How To Handle Recruiter Calls

Unsolicited calls from a tech recruiter are one of the banes of existence of a technologist with a LinkedIn and/or GitHub profile that has been anything close to meaningfully filled out. Or a startup founder. Both sides get hammered with calls. And emails. All. The. Time. If you haven’t been on the receiving side of these, it may be difficult to explain why these calls are so infuriating. After all, isn’t it nice to hear that someone thinks you’re employable or on the other side that someone has smart people who might be interested in working for you?

The thing is, most recruiters do not come from the field for which they are recruiting. They don’t know whether or not you are a good fit for a given job because they don’t know what a high-concurrency Erlang WebSocket specialist is. So they try and find those words on people’s resumes, even resumes that say “please don’t contact me” and they plow right ahead on and call if they find them. Why? Contingency recruiters will typically earn 20% or more of a placed engineer’s first year salary as their commission. So for, say, a $100k mid-level engineer, they would get paid a $20,000 earn-out!

These economics make them unstoppable: If they do 200 phone calls of half an hour each to find one engineering candidate willing to work with them and 200 phone calls of half an hour each to find one company willing to place that engineer, they are still earning $100/hour, less a dollar or two for their phone bill. Like spammers, recruiters are not charged money for wasting other people’s time, like those 199 engineers and 199 companies who were not a good fit. The possibility that you might be interested is just too tempting. So they call. And call. And call.

It’s not atypical for a good engineer in a hot area – perhaps a senior iOS developer in Silicon Valley – to get several phone calls and emails a day. I’ve seen recruiters try calling with blocked numbers or from local area codes. And when they connect, the quality of the calls is, by definition, pretty terrible. A contract recruiter can’t name the company they’re hiring for, lest you just apply directly and circumvent the recruiter. So they’ll wax on with vague aphorisms like “The Next Facebook”, “totally on fire right now”, and other equally meaningless terms without telling you about what the company is or does.

On the employer side, it’s no better, with recruiters assuring you that they have an engineer who is “very experienced, great stuff” who is “very excited to work with your company” while providing no validatable details, lest you reach out to the candidate yourself directly. This is akin to playing telephone between two Russian speakers via someone who does not speak Russian. Neither party can meaningfully vet the other through a recruiter who does not understand the work the company performs nor what the candidate actually does for a living.

Now, while I am not a lawyer – and this doesn’t constitute legal advice – in recruiters’  reckless pursuit of placement, they may overlook the law. They make unsolicited commercial calls placed to individuals’ mobile phones in likely violation of federal law. Many don’t check the Federal Do Not Call registry, a further and separate violation of federal law. If they don’t respect requests to be removed from their call lists, as many fail to do, it is yet another violation of law.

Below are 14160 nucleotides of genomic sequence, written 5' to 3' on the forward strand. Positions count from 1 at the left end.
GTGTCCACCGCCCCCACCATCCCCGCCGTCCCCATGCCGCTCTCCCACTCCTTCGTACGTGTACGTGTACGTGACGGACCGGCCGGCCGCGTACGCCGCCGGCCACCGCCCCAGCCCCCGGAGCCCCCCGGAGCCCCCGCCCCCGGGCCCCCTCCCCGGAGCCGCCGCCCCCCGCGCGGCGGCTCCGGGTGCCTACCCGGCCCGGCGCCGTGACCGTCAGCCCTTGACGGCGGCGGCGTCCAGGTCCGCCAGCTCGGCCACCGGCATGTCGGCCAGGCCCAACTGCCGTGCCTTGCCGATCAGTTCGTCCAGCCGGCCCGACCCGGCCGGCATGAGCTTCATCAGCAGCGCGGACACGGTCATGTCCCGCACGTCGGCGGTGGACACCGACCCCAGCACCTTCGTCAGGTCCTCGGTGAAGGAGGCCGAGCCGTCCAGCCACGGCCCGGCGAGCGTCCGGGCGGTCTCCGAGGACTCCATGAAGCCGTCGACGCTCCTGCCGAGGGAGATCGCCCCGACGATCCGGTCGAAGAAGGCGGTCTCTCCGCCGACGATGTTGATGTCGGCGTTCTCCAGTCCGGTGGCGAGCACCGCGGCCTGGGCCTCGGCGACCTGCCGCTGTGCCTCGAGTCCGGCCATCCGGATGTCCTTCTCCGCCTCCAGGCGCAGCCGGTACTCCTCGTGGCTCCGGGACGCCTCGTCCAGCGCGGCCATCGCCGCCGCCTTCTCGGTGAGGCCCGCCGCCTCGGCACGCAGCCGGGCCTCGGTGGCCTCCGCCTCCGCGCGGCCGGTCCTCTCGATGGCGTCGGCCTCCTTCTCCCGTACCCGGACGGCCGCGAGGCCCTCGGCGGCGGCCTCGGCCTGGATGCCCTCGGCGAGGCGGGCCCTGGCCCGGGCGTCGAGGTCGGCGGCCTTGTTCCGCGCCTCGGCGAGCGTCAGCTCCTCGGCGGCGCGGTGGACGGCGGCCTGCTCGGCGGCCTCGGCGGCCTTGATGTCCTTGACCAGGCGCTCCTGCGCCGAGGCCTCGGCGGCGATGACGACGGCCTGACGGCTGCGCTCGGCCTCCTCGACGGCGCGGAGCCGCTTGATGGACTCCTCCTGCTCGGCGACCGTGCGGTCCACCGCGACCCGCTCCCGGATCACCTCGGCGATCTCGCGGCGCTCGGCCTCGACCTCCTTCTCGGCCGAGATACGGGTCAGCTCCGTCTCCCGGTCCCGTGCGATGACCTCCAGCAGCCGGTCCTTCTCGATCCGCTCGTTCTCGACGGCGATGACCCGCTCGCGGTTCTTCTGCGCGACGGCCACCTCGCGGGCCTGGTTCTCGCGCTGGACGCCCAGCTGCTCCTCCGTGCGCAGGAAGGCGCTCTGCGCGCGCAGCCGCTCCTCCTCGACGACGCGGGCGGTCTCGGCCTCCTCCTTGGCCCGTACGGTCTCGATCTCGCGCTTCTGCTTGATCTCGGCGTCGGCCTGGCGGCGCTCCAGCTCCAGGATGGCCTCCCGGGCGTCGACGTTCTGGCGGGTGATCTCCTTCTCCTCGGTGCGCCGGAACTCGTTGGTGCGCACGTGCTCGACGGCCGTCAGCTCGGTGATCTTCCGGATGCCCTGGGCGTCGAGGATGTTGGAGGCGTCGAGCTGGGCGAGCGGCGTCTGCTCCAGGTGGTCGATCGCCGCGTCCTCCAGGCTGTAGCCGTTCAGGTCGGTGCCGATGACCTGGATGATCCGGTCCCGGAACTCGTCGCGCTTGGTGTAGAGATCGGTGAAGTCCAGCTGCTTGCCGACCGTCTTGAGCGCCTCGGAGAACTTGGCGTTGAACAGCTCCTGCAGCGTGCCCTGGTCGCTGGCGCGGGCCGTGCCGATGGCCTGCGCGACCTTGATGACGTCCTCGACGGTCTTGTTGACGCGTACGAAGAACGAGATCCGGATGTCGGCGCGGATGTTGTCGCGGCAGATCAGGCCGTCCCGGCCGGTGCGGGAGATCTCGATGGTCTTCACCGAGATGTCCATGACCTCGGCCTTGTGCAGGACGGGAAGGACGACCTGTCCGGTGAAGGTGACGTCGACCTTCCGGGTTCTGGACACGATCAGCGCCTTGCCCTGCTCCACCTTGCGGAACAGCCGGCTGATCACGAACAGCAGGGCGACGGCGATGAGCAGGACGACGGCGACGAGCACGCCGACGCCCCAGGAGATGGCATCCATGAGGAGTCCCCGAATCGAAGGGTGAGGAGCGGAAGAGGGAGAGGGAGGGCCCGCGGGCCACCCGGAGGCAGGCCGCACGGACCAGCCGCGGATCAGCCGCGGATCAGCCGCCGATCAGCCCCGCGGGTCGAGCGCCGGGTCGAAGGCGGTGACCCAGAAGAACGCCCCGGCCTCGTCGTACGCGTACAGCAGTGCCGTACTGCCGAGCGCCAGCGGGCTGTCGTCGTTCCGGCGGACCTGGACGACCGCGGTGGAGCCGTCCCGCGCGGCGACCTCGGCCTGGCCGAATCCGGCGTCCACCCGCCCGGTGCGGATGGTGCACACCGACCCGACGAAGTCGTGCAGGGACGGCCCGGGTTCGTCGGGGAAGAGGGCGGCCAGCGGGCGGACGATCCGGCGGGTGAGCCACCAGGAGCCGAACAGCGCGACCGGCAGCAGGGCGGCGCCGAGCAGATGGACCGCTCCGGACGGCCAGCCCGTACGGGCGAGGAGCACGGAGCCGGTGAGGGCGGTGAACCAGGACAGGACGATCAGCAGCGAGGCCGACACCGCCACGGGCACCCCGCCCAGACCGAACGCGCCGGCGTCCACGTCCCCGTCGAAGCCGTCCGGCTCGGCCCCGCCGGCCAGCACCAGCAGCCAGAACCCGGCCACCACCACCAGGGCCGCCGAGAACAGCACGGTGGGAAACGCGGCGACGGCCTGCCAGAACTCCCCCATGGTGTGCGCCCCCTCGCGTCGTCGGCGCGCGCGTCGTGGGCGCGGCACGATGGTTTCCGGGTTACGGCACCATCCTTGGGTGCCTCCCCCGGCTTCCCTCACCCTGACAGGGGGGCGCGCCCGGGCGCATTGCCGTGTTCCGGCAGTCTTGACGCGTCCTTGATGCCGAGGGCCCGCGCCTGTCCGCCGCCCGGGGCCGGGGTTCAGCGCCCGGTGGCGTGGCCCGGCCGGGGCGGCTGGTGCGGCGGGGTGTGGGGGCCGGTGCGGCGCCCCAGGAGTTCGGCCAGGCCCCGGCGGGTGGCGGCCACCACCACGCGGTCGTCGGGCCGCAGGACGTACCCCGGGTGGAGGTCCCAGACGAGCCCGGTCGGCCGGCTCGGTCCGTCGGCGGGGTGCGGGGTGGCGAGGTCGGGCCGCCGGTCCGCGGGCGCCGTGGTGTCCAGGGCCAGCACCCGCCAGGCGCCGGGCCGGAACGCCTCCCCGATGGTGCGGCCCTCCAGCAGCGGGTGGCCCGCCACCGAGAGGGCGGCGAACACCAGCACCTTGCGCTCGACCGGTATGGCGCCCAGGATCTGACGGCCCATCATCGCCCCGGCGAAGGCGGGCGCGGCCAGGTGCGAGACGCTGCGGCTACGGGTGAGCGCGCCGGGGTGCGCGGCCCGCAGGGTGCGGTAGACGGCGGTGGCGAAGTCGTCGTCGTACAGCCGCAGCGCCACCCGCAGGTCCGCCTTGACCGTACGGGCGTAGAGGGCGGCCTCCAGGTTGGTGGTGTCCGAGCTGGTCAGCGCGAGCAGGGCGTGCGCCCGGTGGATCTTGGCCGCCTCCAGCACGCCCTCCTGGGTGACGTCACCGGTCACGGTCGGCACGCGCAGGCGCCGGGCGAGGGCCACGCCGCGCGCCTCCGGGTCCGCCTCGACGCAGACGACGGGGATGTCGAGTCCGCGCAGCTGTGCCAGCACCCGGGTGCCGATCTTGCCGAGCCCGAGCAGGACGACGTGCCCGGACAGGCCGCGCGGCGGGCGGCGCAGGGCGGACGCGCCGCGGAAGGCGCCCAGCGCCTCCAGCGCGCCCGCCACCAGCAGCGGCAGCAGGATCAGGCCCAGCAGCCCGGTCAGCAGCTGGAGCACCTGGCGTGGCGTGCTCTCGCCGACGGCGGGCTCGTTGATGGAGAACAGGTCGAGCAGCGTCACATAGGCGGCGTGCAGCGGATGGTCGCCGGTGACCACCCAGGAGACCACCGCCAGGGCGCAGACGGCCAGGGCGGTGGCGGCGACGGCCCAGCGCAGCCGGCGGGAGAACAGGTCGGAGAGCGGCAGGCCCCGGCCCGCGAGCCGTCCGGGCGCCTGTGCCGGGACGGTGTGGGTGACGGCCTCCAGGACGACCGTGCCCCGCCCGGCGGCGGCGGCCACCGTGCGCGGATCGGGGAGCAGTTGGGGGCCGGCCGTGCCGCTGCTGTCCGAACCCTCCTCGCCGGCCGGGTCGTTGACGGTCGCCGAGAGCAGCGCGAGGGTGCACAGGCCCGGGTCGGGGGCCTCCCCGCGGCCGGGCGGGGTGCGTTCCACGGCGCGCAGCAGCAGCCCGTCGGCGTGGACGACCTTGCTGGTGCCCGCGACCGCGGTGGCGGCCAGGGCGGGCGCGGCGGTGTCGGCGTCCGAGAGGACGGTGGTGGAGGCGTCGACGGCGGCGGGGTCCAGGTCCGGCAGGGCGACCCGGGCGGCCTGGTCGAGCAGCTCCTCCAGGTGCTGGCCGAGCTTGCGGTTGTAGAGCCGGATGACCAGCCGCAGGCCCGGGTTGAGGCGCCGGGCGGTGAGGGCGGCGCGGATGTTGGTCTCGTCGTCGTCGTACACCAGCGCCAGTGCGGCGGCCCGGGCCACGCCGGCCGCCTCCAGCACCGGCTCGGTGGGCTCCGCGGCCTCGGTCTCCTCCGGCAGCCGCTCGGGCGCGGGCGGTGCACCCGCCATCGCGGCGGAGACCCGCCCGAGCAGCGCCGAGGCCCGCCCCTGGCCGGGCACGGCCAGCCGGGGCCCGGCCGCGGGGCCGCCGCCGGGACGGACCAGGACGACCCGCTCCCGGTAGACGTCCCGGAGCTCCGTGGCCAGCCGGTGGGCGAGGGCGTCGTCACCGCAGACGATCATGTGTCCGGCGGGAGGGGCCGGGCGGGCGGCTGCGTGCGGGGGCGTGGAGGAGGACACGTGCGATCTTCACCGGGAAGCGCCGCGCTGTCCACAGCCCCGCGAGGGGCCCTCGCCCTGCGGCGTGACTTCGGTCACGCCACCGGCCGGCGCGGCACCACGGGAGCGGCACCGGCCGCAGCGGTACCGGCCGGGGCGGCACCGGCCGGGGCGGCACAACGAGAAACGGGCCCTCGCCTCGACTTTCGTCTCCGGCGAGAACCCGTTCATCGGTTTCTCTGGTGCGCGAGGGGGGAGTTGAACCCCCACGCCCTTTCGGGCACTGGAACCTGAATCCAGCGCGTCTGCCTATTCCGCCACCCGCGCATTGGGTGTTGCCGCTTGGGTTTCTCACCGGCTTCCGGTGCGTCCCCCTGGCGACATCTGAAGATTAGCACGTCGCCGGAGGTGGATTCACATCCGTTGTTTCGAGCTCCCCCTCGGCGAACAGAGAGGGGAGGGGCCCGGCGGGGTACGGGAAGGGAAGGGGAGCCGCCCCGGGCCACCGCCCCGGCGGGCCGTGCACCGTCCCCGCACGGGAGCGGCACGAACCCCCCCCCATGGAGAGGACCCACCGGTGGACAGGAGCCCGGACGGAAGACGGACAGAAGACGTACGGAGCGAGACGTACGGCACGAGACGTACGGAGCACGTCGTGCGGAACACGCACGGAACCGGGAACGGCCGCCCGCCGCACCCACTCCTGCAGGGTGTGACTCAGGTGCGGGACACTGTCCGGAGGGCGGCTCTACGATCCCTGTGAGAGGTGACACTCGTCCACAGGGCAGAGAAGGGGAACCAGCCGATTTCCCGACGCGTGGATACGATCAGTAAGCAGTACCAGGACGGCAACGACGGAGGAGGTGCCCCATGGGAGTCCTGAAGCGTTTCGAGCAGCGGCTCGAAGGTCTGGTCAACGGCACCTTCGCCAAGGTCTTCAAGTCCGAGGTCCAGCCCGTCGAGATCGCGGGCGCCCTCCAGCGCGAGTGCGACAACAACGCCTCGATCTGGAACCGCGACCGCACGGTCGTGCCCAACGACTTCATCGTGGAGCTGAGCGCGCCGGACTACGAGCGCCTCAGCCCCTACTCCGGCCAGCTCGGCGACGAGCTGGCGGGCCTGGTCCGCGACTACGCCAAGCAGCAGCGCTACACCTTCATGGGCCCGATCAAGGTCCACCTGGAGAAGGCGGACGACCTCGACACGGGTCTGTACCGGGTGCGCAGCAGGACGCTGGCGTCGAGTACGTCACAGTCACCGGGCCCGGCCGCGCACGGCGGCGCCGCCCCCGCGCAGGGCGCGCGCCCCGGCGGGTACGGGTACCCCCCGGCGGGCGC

So what can you do about this?

  • Make a note of the time and date of the recruiter’s phone call. Make sure you record their caller ID and write down any information concerning their firm’s name and the caller’s name. During every call, clearly communicate that you would like to be removed from the recruiter’s call list. Keep a record somewhere, like Google Docs.
  • If you’re not already, join the Do Not Call Registry. If you are already in DNCR, any telemarketing call you receive can be reported to the federal registry as a violation.
  • Additionally, whether or not you are on the Do Not Call list, any unsolicited commercial call to your mobile device may be reported to the FCC electronically.
  • If you want to get really aggressive, the Telephone Consumer Protection Act of 1991 allows you to sue for up to $1,500 per violation, which you could file for in small claims court. There are some fun stories of people finding success in this approach.

There are good guides out there, like How to Sue Telemarketers in Small Claims Court. Be bold! If only a small fraction of recipients of unwanted recruiter calls “strike back”, it will make it substantially less economically desirable for recruiters to mass-call without checking Do-Not-Call lists.

If you’re less of the lawsuit-wielding type but still want to do the world some good, instead of filing claims against the unwanted recruiter, you can point them at places like the Hacker Dojo‘s page explaining the right way to find awesome developer talent. These sponsorships have been critical in helping us build the world’s largest non-profit hackerspace. (You should come by! We’re open 24/7!)

Epilogue: Lest I be perceived as hating on a whole industry uniformly, there are some good recruiters out there who have a good understanding of the market for which they are hiring and know how to not harass potential recruits or businesses. These recruiters will often work in a full-time position at a company for a period of time to help them spool up a team. They reach out through social networks with carefully researched individually-specific messages showing thoughtfulness and an understanding of a match between the candidate and the company. These people are great, and they convert really well. Treasure them.

Discuss on Hacker News and season to taste.